Fred Davis a Familiar Face to Police: 29 Traffic Tickets in Virginia Since 2008

John BibbAnalyst IIIMarch 24, 2013

Nobody said, "Put your hands where I can see them" Fred.  You can put your hands down.
Nobody said, "Put your hands where I can see them" Fred. You can put your hands down.Rob Carr/Getty Images

Washington Redskins tight end Fred Davis is currently representing himself in court, denying charges he assaulted a woman in a DC nightclub in January 2011. His familiarity with the legal system may come possibly from the 29 traffic charges he has accumulated since becoming a Redskin in 2008.

All of his arrest information, including the charges, fines/court costs and outcome, is public record and was obtained through the Online Case Information System for general district courts in Virginia.

In the Virginia suburbs where the Washington Redskins practice facility is located, Davis has to travel through two counties to reach downtown DC. He has 14 charges in Loudoun County, 13 in Fairfax County, and one each in the cities of Falls Church and Fairfax, Virginia.

The majority of the tickets are for speeding—nine. He has also been cited for failure to pay tolls (five), operating a vehicle with improper window tinting (three), failure to stop/yield entering a highway, improper display of license plates and false identity of self to a law enforcement officer.

Davis was cited multiple times for driving on a revoked or suspended license, although most of those cases' final disposition was Nolle Prosequi, which in legal terms means the charges were dropped because the evidence presented does not support the charges or the charges cannot be proven.

His fines totaled more than $4,600.

In the current civil case in which he is representing himself, Davis allegedly assaulted a woman who he characterized as, "a pimp that sets up athletes and rappers with prostitutes", according to an online article published by Tarnished Twenty.

Although Davis was never arrested, Elite reports the woman is suing for emotional distress, property damage and failure to properly pay mandatory medical bills. Surveillance video taken inside the nightclub shows Davis and the woman in an exchange and the rest is for the court to decide.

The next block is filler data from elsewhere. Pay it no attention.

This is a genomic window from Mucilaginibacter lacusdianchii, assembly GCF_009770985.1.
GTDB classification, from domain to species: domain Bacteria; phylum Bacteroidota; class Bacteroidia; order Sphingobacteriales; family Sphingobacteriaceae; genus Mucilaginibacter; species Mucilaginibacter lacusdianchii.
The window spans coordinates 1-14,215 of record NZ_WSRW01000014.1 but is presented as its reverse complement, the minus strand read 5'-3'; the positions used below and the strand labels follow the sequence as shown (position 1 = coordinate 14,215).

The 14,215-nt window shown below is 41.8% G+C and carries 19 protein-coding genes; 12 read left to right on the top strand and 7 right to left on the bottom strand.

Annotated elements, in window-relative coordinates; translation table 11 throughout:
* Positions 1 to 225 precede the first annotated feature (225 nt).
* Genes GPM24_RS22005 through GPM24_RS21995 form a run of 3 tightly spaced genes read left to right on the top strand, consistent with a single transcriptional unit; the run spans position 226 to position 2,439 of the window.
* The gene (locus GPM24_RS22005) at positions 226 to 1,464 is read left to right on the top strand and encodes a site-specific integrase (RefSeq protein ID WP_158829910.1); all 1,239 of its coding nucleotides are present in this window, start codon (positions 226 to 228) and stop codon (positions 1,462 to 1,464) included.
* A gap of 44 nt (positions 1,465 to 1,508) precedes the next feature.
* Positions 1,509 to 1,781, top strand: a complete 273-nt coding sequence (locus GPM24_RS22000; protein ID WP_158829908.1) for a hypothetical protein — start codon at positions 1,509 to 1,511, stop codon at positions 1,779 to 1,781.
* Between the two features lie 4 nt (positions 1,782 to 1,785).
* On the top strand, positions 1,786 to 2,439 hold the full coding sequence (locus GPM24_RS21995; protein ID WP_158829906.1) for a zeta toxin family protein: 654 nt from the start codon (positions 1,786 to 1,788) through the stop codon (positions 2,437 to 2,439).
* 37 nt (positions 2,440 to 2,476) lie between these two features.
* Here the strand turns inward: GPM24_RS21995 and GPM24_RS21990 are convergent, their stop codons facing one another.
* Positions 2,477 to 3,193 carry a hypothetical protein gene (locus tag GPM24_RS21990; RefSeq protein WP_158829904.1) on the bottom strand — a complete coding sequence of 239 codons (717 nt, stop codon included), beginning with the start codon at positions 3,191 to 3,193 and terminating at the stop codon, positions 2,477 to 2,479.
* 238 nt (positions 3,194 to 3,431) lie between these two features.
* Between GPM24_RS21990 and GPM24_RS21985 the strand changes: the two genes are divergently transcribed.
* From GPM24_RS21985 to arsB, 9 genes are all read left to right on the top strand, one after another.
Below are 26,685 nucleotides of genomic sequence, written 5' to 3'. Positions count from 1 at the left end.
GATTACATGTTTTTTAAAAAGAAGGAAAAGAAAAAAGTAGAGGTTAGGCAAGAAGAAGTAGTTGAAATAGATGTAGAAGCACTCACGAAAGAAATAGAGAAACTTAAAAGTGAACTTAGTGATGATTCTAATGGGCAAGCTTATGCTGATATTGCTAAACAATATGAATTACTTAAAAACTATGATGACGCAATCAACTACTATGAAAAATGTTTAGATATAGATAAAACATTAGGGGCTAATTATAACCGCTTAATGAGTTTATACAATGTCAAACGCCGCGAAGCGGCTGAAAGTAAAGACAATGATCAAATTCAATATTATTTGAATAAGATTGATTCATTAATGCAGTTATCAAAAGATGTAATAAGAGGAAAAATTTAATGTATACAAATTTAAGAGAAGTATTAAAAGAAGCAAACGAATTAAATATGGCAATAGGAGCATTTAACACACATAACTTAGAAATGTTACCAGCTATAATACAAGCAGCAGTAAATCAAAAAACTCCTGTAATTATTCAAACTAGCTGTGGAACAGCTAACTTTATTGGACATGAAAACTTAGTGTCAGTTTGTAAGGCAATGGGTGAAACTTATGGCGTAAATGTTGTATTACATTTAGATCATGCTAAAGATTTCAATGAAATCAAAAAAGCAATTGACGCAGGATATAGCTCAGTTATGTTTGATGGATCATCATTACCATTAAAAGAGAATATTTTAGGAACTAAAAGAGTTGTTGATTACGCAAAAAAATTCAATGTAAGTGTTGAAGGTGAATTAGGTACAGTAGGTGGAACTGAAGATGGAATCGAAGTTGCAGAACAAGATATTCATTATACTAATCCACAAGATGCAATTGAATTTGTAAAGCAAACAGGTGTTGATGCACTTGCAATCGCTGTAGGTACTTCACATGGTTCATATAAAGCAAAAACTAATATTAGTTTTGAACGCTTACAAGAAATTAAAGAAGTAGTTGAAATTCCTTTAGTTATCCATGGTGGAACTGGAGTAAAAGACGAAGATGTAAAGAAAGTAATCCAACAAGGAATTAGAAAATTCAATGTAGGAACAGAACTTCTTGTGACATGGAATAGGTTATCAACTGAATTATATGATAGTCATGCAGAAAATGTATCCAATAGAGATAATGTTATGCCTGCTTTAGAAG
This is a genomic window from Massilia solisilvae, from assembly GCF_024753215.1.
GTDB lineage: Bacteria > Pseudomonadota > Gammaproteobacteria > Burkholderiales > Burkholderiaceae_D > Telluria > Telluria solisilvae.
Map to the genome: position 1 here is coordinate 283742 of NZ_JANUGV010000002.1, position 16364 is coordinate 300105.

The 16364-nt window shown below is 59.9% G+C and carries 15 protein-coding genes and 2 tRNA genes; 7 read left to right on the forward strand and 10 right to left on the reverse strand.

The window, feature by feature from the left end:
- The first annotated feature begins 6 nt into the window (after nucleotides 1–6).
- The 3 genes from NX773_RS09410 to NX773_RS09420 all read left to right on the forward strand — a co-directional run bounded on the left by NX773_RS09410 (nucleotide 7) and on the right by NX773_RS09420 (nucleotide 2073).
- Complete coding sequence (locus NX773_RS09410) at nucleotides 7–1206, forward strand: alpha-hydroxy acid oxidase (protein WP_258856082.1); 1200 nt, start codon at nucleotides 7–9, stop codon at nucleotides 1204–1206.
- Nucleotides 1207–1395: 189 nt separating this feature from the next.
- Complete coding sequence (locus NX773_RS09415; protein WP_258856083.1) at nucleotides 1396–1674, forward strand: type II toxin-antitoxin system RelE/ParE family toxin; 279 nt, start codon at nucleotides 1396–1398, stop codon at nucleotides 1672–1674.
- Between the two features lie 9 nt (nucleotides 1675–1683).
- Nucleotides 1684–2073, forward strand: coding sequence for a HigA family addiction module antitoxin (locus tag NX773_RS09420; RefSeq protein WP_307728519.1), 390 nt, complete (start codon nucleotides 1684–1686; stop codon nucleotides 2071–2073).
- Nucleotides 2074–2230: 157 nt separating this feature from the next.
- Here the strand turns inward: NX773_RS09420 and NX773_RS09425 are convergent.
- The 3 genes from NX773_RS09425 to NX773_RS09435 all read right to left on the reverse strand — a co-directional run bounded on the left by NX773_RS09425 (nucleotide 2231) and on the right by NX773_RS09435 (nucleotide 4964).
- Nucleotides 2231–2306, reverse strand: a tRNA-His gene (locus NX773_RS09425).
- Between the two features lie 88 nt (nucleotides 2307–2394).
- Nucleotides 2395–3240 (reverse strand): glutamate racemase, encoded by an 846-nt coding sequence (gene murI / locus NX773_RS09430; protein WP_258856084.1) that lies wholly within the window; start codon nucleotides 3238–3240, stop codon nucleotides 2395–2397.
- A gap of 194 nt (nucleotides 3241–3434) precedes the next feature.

On top of these off-field incidents, Davis is no stranger to problems within the NFL.

On December 6, 2011, The Washington Post reported Davis was suspended four games without pay for testing positive for marijuana. He has failed at least three drug tests since entering the league in 2008.

Despite the suspension, the Redskins' named him the team's offensive player of the year for the 2011 season.

All things considered, Davis, who met in Washington with top brass with the Buffalo Bills this past weekend, is still hopeful the Redskins will re-sign him. His optimism was evident in an interview with the NFL Network last week.

“I definitely would [like to stay], but at the end of the day, I’ll play wherever,” Davis said. “It doesn't matter to me. It’s about football to me. I would like to stay here, but if I can’t, I’m fine with that as well.”

In my estimation, Davis is trouble with a capital "T" and having spent the remaining half of last season rehabilitating a torn Achilles' tendon, not worth the money. He is damaged goods with a history of violating not only NFL rules, but rules in society that none of us are above.

He not only needs to humble himself but realize that he is not "all that." He has never been selected to the Pro Bowl, has only 12 touchdowns and 155 receptions for less than 2,000 yards in his five-year professional career and was overpaid from the start.

The Washington Redskins should let him move on and wish him well.


Follow on Twitter @JohnBibb and view previous Bleacher Report articles I have written on the Washington Redskins here.